Success in business is often a zero-sum game. Either you produce, or you don't. In the case of the former, there are an infinite number of ways to "produce" in a given field. But for leaders that are both successful and accessible as people, there appear to be specific skills that must be cultivated for success to be sustainable. One of those skills is focus.
I recently came across a compelling book by psychologist and author Daniel Goleman entitled Focus: The Hidden Driver of Excellence which reveals how high achievers that are able to focus their attention in three specific areas - one's self, others and the wider world - are much more likely to develop Smart Practices that separate their leadership styles from less innovative ones. According to Goleman, "directing attention" or focus is a primary responsibility of leaders in organizations.
In practice, leaders that are good at focusing their attention, are able to identify problems early, assign priorities to the steps for recovery and execute plans that result in appropriate solutions. Below are some of the ways successful leaders are able to concentrate their attention:
- Focusing on Yourself: Being authentically self-aware and taking into account how others see you allows successful leaders to be the same person to others as you are to yourself.
- Focusing on Others: Being able to exercise empathy and build social relationships allows leaders to find "common ground" in virtually situations.
- Focusing on the Wider World: Being able to apply superior listening skills, along with being a sharp questioner puts leaders in a position to effectively construct and implement strategic thinking and promote greater innovation on the teams they lead.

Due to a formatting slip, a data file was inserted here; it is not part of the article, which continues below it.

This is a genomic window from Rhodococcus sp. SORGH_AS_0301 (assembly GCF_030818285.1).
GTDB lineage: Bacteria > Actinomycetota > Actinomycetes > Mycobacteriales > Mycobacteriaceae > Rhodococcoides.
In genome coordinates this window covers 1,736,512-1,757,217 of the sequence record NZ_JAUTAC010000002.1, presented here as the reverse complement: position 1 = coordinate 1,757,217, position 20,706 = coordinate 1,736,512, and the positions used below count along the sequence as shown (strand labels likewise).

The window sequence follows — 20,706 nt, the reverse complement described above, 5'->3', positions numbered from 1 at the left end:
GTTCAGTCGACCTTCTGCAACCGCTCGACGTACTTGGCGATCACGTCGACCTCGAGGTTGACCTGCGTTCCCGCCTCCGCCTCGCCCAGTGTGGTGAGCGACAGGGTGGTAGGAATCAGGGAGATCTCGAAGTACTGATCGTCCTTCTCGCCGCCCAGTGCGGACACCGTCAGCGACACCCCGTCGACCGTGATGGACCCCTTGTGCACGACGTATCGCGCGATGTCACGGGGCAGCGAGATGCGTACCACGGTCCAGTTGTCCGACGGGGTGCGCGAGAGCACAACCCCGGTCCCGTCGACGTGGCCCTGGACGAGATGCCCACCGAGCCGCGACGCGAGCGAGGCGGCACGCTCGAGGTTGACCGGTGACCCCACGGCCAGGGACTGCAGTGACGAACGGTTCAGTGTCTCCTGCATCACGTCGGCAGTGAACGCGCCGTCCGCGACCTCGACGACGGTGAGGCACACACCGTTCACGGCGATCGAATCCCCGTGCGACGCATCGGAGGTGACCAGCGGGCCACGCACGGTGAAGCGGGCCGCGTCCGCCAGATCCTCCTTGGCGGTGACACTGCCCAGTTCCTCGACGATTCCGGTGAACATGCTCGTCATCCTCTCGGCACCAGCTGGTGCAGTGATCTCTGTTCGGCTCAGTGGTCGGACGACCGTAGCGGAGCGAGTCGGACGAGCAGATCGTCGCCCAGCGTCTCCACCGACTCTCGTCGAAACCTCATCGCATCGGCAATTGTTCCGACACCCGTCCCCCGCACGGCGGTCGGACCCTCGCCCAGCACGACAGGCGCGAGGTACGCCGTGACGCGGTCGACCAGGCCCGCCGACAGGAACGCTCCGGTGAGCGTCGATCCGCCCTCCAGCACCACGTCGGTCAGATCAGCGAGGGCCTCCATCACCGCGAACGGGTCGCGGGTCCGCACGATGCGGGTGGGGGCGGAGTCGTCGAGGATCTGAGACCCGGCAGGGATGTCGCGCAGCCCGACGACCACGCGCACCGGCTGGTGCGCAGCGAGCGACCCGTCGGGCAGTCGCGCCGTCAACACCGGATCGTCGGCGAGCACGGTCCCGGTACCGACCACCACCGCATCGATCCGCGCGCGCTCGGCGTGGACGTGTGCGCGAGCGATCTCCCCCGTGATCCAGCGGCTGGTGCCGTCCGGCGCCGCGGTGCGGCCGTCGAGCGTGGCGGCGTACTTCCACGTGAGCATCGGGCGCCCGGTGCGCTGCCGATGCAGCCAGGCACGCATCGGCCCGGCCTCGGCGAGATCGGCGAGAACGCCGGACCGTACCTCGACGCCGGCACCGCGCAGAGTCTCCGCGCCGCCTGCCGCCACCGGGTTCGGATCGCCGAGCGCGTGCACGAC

Now for leaders who are new to this approach to exercising the pillars of emotion intelligence, one of the questions that always comes up is "how can these concepts apply to me and my team?" After all, telling someone to "focus" on themselves, others and the wider world is easier to say than to do.
At OVP Consulting, we believe in straightforward approaches to practice these skills.
For greater self awareness, taking a self-assessment test is the often the best way for leaders to understand how they come across to the world. From there, having one's team members take the assessment, gives a leader better insight into the motivations of their teams. This gives leaders the opportunity to begin exercising what Goleman calls emotional and cognitive empathy skills. After that, the team and its leader are ready to work together design strategic approaches to achieving organizational goals.
We've found that this approach gives our clients a framework upon which to chart a course that clearly defines what improved performance looks like for their organizations.
If you are interested in learning more about how the self-assessment process works, and would like help designing measurable processes that help you achieve your goals, please fill out the Contact Us form on the website. We look forward to working with you.